Si la pesca ha sido el principal recurso de Bermeo desde su fundación, fue justo en 1900 cuando se inauguró su manicomio, otra de las principales fuente de ingresos para parte de su población que desde entonces ha trabajado intramuros. Establecimiento donde también yo he tenido la oportunidad de trabajar recientemente durante un tiempo, un motivo más para mostrarme aún más sensibilizado ante la noticia. Pero no va a ser esta institución de la que traiga hoy las psiquifotos, sino precisamente del país protagonista del atropello a los arrantzales y su barco.
Seguramente que si estos desean seguir faenando con un mínimo de seguridad por esos andurriales, deberán embarcar personal de seguridad fuertemente armado con la tripulación. Pero la solución no puede ser solo esa. No seré yo quien de pistas concretas de por dónde deberán dirigir los esfuerzos nuestros gobernantes a demanda de la ciudadanía, pero cualquier lector perspicaz entenderá enseguida cual es mi opinión.
Como lo que aquí interesa es la salud y enfermedad mental, y sobre eso si me considero con cierta autoridad para opinar en voz alta, si quisiera señalar que el nivel de salud mental de una población y sus recursos asistenciales para atajar la enfermedad son reflejo de la salud y bienestar de sus integrantes. No es de extrañar entonces que a algunos somalíes les importe un carajo que para nosotros los piratas tendrían que ser unos señores barbudos, tuertos y con pata de palo. Y se lanzan al abordaje. Pero en este caso no es el “Síndrome de Barbarroja” lo que les afecta, sino la necesidad simple y llana de sobrevivir y no morir de escorbuto marinero u otras miserias tierra adentro. De eso se aprovechan algunos de sus compatriotas con posibles, que esconden y guardan para ellos solos el botín conseguido. Es ahí donde aparecemos en la película el resto del mundo, precisamente en el lugar del mapa marcado con una “X”, donde por fin esconden su tesoro sus capitanes con la ayuda de algún que otro avispado foraneo enterrador. Así de sencillo era también en las películas.
Paul Salopek, corresponsal del Chicago Tribune, y el fotógrafo Kuni Takahashi, se hicieron una pregunta bien simple. ¿Cómo afecta un estado de guerra crónico a una sociedad? Visitaron Somalia y llegaron a la conclusión de que, tras una guerra que ya duraba casi dos décadas en 2007, los somalíes se veían condenados a la enfermedad mental. Los casos de trastorno por estrés postraumático, las afecciones psicosomáticas, las descompensaciones de otras enfermedades mentales y la falta de recursos asistenciales, eran los ingredientes principales de tan incontrolable epidemia.
Único hospital mental en Mogadisco. Foto © Kuni Takahashi, 2007.
Además, la edición electrónica del periódico, incluyó una serie de fotografías acompañadas de un texto en “off” que no puedo dejar de recomendar. Espero que no nos quedemos solo con las imágenes de los enfermos en el hospital (incluso alguien habrá que diga que al menos ahí algo comerán), sino que nos imaginemos como puede ser la vida diaria en las calles retratadas. Estoy seguro de que sacaremos algunas conclusiones para la pregunta de Salopek y Takahashi.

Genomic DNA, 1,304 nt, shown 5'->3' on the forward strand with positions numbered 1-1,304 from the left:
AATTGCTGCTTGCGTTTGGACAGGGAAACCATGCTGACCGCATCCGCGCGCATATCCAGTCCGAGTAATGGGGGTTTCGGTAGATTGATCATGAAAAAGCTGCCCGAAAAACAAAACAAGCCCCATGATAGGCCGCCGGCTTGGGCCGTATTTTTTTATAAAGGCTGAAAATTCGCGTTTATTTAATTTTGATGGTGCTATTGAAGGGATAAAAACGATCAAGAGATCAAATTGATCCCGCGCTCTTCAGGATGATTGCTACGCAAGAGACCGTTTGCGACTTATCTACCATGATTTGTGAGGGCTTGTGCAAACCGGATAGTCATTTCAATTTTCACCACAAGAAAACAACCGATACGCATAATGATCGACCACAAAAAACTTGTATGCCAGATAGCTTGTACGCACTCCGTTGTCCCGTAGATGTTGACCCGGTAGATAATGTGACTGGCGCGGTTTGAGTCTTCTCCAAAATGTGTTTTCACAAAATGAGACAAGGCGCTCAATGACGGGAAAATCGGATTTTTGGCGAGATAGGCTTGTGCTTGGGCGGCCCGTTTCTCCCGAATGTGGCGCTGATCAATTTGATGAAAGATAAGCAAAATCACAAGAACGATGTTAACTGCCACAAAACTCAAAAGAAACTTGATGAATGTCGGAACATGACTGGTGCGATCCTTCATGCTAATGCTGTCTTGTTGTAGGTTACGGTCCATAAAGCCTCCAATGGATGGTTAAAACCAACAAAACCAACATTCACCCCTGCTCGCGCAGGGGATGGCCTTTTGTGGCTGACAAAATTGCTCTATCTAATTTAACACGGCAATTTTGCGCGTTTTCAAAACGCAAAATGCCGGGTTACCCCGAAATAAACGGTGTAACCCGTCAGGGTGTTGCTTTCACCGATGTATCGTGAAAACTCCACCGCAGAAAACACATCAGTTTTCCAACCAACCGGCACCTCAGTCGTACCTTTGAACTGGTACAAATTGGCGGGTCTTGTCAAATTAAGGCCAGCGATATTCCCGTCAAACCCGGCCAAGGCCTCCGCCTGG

VER LA PRESENTACIÓN (2,22 minutos)
Y como no me siento en vena panfletaria, ni quiero que nadie me lo eche en cara, ahí va también el reportaje acompañante, aunque desafortunadamente en inglés, sin desperdicio.
War's assault on the mind.
In a phenomenon that strikes many strife-torn societies, Somalis increasingly retreat into mental illness.
By Paul Salopek. Tribune foreign correspondent.
MOGADISHU, Somalia — Abdulrahman Habeb was a man with problems, the most pressing of which involved a barrel of tranquilizer pills.
The barrel — containing 50,000 capsules of fluphenazine hydrochloride, a potent anti-psychotic drug ordered from America—was boosting his patients' appetites. This was not good. Patients at Habeb Public Mental Hospital were scaling the facility's mud walls to scavenge for food outside, in the war-pocked streets of Mogadishu. One had been shot.
"They don't stop when sentries say 'Halt!' "said Habeb, the director of the only mental health clinic in Somalia's capital. "How could they? They are mentally ill."
Hence, the next problem: Habeb chained some of his 47 patients to their cots. This harsh practice was regrettable, he conceded. But many of his charges weren't just famished, they were aggressive.
"They act out the violence of Somalia!" cried Habeb, an excitable man who called himself "doctor," but who really was a nurse—a nurse at the end of his tether. "I cure people's minds, and the war hurts them all over again. You cannot heal here!"
He took off his glasses. He doubled over and began to sob. A colleague in one of the cave like wards rushed over to pat Habeb's shuddering back.
And herein lay perhaps the biggest problem of all: While Habeb and most of his patients could walk away from their wartime asylum, there was no avoiding the larger nightmare that is Somalia. Doctors and aid workers see troubling signs that untold numbers of Somalis, brutalized by 16 years of chaos and tormented by the suicide bombings and assassinations of a growing Islamist insurgency, are fending off the jolts of violence the only way they can, by retreating inward, into the fog of mental illness.
"Ninety-five percent of the triggering factors here are related to the war," a distraught Habeb said. "The fear and worry. Year after year. It is like a bomb."